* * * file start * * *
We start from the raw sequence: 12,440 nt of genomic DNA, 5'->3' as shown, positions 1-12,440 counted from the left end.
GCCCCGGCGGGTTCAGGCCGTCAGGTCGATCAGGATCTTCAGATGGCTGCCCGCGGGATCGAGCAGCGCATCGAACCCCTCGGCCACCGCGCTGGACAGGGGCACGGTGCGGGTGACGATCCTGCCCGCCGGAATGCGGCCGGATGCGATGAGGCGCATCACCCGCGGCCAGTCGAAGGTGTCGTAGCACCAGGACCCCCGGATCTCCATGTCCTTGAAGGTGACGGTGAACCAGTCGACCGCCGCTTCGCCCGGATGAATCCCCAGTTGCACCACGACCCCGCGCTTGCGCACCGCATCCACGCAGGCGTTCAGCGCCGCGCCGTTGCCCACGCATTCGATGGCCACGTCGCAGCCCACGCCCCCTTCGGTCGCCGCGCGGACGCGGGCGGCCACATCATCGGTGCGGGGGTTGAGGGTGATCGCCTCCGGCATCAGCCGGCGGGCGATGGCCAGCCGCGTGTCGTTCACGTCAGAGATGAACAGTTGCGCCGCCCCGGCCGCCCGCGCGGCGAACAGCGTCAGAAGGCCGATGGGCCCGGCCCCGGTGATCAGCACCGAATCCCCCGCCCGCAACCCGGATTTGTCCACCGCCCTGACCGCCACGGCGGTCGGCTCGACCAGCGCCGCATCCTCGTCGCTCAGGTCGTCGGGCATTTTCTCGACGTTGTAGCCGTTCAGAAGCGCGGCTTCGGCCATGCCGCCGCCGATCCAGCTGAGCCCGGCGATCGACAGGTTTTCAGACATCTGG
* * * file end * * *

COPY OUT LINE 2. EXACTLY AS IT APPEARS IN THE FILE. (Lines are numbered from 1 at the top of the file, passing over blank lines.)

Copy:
GCCCCGGCGGGTTCAGGCCGTCAGGTCGATCAGGATCTTCAGATGGCTGCCCGCGGGATCGAGCAGCGCATCGAACCCCTCGGCCACCGCGCTGGACAGGGGCACGGTGCGGGTGACGATCCTGCCCGCCGGAATGCGGCCGGATGCGATGAGGCGCATCACCCGCGGCCAGTCGAAGGTGTCGTAGCACCAGGACCCCCGGATCTCCATGTCCTTGAAGGTGACGGTGAACCAGTCGACCGCCGCTTCGCCCGGATGAATCCCCAGTTGCACCACGACCCCGCGCTTGCGCACCGCATCCACGCAGGCGTTCAGCGCCGCGCCGTTGCCCACGCATTCGATGGCCACGTCGCAGCCCACGCCCCCTTCGGTCGCCGCGCGGACGCGGGCGGCCACATCATCGGTGCGGGGGTTGAGGGTGATCGCCTCCGGCATCAGCCGGCGGGCGATGGCCAGCCGCGTGTCGTTCACGTCAGAGATGAACAGTTGCGCCGCCCCGGCCGCCCGCGCGGCGAACAGCGTCAGAAGGCCGATGGGCCCGGCCCCGGTGATCAGCACCGAATCCCCCGCCCGCAACCCGGATTTGTCCACCGCCCTGACCGCCACGGCGGTCGGCTCGACCAGCGCCGCATCCTCGTCGCTCAGGTCGTCGGGCATTTTCTCGACGTTGTAGCCGTTCAGAAGCGCGGCTTCGGCCATGCCGCCGCCGATCCAGCTGAGCCCGGCGATCGACAGGTTTTCAGACATCTGG